You are correct in assuming that rubber flooring can become very expensive. You will still need some kind bedding, like shavings, although you will be able to use less. A rubber floor is easier to keep disinfected and clean. Fitting the floor correctly is very important, as an incorrectly fitted floor will loosen and start to pull up and become a mess very quickly. In the States, we had rubber flooring, which we covered with a bedding made from ground egg-boxes, which worked beautifully, as well as being super quick to muck out - 2 people mucked out the entire barn of about 30 horses in about 20 minutes! I have not encountered this type of bedding here in SA, but even shavings would probably have been this quick to clean.
What I would suggest is that if you keep your natural floors (well compacted), and add a layer of coarse, clean sand (like washed riversand) to it, depending on the cost in your area. Do not use a fine sand (like plaster sand) because it is very dusty, and gets the horses really dirty, plus it compacts very quickly. Keep your first layer as thick as you can, because it will compact a little as the horses stand and lie down on it. This will also mean that you can go a little longer before topping up. Using a shavings fork to pick up droppings means that you will lose less sand when mucking out. When using sand as a bedding, it is very important that horses are not fed from the ground as they can develop sand colic. I like to build in teff and concentrate feding troughs which works very well and there is not waste at all. Just make sure that your stable is slightly bigger to accomodate the extra structures.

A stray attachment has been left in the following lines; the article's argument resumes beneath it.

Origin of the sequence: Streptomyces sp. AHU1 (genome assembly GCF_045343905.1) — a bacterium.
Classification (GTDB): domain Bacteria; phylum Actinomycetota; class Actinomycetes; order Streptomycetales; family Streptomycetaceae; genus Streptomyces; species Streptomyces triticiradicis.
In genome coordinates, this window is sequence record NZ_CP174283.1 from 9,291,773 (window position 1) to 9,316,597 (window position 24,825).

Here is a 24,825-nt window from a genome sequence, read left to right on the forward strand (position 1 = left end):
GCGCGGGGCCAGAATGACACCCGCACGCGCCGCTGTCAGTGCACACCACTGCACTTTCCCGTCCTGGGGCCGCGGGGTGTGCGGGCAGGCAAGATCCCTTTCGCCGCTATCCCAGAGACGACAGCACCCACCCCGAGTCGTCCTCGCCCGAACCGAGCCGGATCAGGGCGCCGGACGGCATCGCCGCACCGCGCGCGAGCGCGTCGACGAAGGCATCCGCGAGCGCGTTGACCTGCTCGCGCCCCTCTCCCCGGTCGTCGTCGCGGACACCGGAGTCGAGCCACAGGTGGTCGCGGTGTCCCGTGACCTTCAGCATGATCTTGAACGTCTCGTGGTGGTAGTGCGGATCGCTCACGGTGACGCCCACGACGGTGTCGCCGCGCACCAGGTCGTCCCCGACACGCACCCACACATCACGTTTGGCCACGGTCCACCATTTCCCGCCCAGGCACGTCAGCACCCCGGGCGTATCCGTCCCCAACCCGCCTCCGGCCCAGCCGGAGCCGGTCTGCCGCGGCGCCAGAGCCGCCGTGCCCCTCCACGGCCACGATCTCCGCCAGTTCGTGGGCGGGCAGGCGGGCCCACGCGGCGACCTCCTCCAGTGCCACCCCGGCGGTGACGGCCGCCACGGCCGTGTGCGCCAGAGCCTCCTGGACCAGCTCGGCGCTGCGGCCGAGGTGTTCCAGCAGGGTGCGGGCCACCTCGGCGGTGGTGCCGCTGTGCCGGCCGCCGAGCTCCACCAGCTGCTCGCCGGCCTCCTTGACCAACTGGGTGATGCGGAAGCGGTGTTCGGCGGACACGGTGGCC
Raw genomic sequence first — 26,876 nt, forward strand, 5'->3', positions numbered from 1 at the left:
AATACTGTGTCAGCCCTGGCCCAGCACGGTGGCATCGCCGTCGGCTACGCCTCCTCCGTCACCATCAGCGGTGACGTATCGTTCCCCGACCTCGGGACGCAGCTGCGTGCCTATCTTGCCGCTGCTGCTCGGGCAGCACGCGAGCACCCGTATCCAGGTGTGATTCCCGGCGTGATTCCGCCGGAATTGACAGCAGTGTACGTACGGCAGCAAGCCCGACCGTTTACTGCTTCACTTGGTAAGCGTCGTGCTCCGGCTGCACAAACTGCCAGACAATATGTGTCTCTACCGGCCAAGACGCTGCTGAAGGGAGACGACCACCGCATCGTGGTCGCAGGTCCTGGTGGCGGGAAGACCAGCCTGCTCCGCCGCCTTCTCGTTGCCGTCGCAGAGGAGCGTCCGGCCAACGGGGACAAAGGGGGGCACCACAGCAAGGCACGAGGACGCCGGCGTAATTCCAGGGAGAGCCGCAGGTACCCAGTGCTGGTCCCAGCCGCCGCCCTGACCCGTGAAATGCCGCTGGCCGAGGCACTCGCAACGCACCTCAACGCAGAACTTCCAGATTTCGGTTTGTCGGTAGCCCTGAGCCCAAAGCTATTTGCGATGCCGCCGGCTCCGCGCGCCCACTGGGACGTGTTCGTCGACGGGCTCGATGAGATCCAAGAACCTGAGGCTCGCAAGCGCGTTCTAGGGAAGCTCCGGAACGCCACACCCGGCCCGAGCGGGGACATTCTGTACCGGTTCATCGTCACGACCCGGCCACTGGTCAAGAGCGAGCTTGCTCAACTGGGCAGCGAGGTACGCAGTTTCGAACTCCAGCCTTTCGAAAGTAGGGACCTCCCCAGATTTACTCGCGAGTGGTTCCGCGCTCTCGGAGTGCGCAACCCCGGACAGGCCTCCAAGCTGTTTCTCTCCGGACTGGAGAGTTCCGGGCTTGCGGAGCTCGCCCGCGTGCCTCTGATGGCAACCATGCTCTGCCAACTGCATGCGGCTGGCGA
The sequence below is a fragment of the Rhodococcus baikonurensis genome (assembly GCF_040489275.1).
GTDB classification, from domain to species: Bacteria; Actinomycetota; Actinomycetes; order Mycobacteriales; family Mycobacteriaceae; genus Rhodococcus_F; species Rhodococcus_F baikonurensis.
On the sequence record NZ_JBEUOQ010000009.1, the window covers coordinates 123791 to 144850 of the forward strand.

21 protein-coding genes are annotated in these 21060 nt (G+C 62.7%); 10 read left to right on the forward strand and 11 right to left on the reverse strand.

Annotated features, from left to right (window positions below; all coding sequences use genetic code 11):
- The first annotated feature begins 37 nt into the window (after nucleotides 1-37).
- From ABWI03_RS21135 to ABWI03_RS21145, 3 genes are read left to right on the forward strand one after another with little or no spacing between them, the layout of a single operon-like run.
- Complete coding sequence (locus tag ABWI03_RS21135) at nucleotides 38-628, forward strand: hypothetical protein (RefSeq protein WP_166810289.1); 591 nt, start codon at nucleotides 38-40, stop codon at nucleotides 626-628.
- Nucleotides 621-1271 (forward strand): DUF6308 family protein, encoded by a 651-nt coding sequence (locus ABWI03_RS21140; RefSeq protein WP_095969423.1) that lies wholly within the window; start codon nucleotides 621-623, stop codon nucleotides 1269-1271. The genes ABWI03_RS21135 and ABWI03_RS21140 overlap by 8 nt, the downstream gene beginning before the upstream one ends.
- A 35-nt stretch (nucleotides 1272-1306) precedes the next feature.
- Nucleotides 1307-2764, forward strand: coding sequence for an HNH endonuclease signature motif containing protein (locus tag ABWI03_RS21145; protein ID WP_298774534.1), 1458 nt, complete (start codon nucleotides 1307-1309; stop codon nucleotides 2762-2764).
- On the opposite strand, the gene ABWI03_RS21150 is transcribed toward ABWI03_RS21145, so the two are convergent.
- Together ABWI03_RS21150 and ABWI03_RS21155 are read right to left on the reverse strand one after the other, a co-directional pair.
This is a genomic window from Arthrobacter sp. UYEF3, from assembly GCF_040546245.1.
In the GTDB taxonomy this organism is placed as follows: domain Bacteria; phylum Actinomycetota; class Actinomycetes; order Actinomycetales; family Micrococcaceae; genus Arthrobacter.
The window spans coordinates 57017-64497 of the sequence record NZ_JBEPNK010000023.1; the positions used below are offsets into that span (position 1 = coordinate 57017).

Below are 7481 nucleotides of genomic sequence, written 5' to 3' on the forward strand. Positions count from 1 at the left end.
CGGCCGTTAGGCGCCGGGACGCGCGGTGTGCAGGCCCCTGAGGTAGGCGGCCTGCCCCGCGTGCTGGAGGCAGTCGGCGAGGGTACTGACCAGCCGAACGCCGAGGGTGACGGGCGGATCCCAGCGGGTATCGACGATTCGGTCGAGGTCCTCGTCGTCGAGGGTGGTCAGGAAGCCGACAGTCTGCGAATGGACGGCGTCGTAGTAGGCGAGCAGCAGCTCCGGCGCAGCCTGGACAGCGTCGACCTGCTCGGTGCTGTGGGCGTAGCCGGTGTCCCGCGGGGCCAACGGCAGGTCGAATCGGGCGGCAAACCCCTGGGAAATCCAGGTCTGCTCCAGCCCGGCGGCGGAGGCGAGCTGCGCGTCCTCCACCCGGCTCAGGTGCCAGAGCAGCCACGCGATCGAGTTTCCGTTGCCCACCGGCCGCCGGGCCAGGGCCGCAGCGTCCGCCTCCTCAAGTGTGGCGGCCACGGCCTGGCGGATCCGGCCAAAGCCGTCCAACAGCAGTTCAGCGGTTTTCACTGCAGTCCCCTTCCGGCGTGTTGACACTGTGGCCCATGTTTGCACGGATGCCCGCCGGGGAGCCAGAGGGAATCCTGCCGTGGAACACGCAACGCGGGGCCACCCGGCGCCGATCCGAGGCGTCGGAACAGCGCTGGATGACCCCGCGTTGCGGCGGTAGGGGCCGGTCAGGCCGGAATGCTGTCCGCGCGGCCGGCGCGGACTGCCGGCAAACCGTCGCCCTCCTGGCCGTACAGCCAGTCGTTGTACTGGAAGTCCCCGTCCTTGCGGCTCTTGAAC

Whatever you decide to do, your floors should have the following characteristics:
- must be easy on your horse`s legs - have some `spring` to it
- must be dry
- must not retain odors (or as little as possible)
- must be non-slip
- must be durable (esp around the door, where horses will stand or paw)
- low maintenance
- must be easy to clean (which is why I will only ever use straw bedding in a medical situation, like foaling down or with open wounds)
- must be obtainable and affordable
A great tip in the hot weather is to purchase a few ceiling fans and install them in your stables - only if you can get them high enough or if you have a barn type setup, put them down the walkway. This keeps the stables cool and fly free and of course makes a great place for you to hide out on a hot afternoon! It REALLY makes a huge difference. It also helps when your ventilation is not as good as it could be. In very hot weather my horses actually preferred coming in during the heat of day to stand under the fans and munch teff!
Please let me know if you need any more assistance - I would be delighted to help you with more information should you require it. There are so many factors to take into consideration when building a stable complex, I could go on for pages and pages!